College football's movable feast came to the Rose Bowl on Thursday. By 10 a.m., tailgating was in full flower. There were smoky breakfasts and hair-of-the-dog brunches, where Florida State fans chowed down on homemade duck sausage.
Florida State fans? Yes, there was a smattering.
"Let's go, Ducks!"
No matter the team, fans screamed and they drank, paused to breathe, then screamed/drank some more. All agreed that a decent football program is an integral part of a sensuous education.
And amid the hollering and the hoopla, and the budding young libertines trying to craft scoring drives of their own, there was the sense of being part of something very special.
At first, it was as icy as an Eskimo wedding. But the California sun soon light-toasted the air; by game time the temperature was nearly 60.
In a tunnel, waiting to enter, Oregon fan Lynne Bath ran her fingers across the embossed roses on her game ticket. "It doesn't get much better," she said, a little dreamy-eyed. "This is so much fun."
The whole day was a bit dreamy, from start to rosy end. The first playoff game in major-college football history — in fact, the first-ever meeting between the two schools — quickly became one of those "where-would-you-rather-be?" moments.
"I left my family in Texas to come to this," Jack Bertolino said.
Presumably, he'll eventually return. But who can say?
"Best day ever," he said just as it was getting started.
Even rank newcomers appreciated what they were witnessing.
"This is the first Rose Bowl I've ever seen in my life, and I'm seeing it live," said Christian Wallace, from Montana, one of Bertolino's Marine Corps pals.
Bertolino, Wallace and fellow Marine Devin Moser stood smiling outside the north end of the Rose Bowl, bantering with other FSU fans, high-fiving, hooting, whooping, war-chanting — the entire Seminole vocabulary.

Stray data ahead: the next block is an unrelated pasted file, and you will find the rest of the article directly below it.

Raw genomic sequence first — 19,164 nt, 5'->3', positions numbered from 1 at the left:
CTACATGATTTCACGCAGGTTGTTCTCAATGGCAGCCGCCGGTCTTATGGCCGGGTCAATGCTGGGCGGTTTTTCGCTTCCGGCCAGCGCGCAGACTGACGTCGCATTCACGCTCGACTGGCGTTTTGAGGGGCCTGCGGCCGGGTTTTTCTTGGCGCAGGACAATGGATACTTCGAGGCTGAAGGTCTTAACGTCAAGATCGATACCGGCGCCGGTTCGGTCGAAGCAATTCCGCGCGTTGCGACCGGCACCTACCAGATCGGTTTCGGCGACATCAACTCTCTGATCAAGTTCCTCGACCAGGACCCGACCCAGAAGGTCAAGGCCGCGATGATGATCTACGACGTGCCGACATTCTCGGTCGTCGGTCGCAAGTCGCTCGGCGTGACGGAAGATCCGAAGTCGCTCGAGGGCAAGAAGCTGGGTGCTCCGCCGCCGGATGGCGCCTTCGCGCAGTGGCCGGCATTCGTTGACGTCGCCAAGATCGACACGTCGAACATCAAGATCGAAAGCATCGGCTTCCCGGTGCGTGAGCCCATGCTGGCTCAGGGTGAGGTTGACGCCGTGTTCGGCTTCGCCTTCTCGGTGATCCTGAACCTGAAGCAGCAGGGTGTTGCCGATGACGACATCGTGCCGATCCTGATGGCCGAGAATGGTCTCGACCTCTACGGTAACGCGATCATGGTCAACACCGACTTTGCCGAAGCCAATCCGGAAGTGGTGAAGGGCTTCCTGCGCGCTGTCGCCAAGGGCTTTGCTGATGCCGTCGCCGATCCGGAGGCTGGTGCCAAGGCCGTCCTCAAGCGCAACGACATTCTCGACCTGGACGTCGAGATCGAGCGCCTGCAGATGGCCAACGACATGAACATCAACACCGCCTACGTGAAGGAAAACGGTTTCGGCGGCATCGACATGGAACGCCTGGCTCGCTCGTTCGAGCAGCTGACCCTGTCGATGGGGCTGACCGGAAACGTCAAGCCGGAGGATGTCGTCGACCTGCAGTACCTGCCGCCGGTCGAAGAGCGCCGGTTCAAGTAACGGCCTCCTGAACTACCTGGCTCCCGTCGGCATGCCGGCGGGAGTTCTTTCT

"We knew Oregon would be the home favorite," Wallace explained. "So we came here as an act of defiance."
To be sure, the Seminoles fans were at an almost shocking numerical disadvantage. Too many tailgaters on the field? You could've flagged Oregon.
Though there were copses of FSU fans here and there, the forest belonged to Oregon.
"We're so outnumbered," noted Ann Mitchell, who traveled from Tallahassee with her husband, Joe.
"You don't know how many people want to be here," Joe said. "Two years in a row is rough."
That's typical of far-off teams that come to Pasadena for two consecutive years, officials say. The average price for a ticket this week was $257, StubHub said, more affordable than last year's Michigan State-Stanford matchup, which didn't have nearly the cachet of Thursday's game.
Yet the majesty of the moment was not lost on the 91,322 in attendance. Programs for the historic game sold out an hour before kickoff, and souvenir lanyards were also in short supply.
Between beers and bites of marinated rib-eye, fans debated the merits of this Heisman-quarterback showdown. The consensus was that Marcus Mariota was the kind of dude you'd want for a son-in-law: "He's got a line of people's daughters who want to marry him," explained Duck fan Debbie McCulloch, of Sherwood, Ore.
Jameis Winston … well, he's just a kid, after all. But even the Seminoles fans acknowledged he can be an embarrassment.
"After Johnny Manziel and Winston, I really think we should never give the Heisman to a freshman ever again," said FSU fan Shannon Shea.
"Isn't integrity part of the Heisman?" asked Matt Harley.
Meanwhile, over at the FSU tailgate, a scrum of blond hair and good intentions, the tomahawk chop was in turbo mode. Amid more Ducks than a Disney cartoon, the Oregon mascot crossed a nearby pedestrian bridge just as fireworks went off.
Duck season? Hardly.
In lot 5B, Nick Aliotti, Oregon's defensive coordinator emeritus, arrived like royalty in a brand-new Tesla S. Nearby, scalpers hawked tickets at face value. Fans with Go-Pro cameras on the bills of their ball caps claimed to be making "a drunk-u-mentary."
Inside the stadium, fans jammed the concourses. "Let's go, Ducks!" rang out louder by the minute. A lost boy waited for his father at a customer service booth. A 'Noles fan did a spin move away from a snack stand and steadied her $14 beer.
And in the stands, filling as fast as an Oregon touchdown drive, Bill Mainwaring, 79, was all smiles as he was about to witness his fifth Rose Bowl, the first dating back to 1958.
I mean, where would you rather be?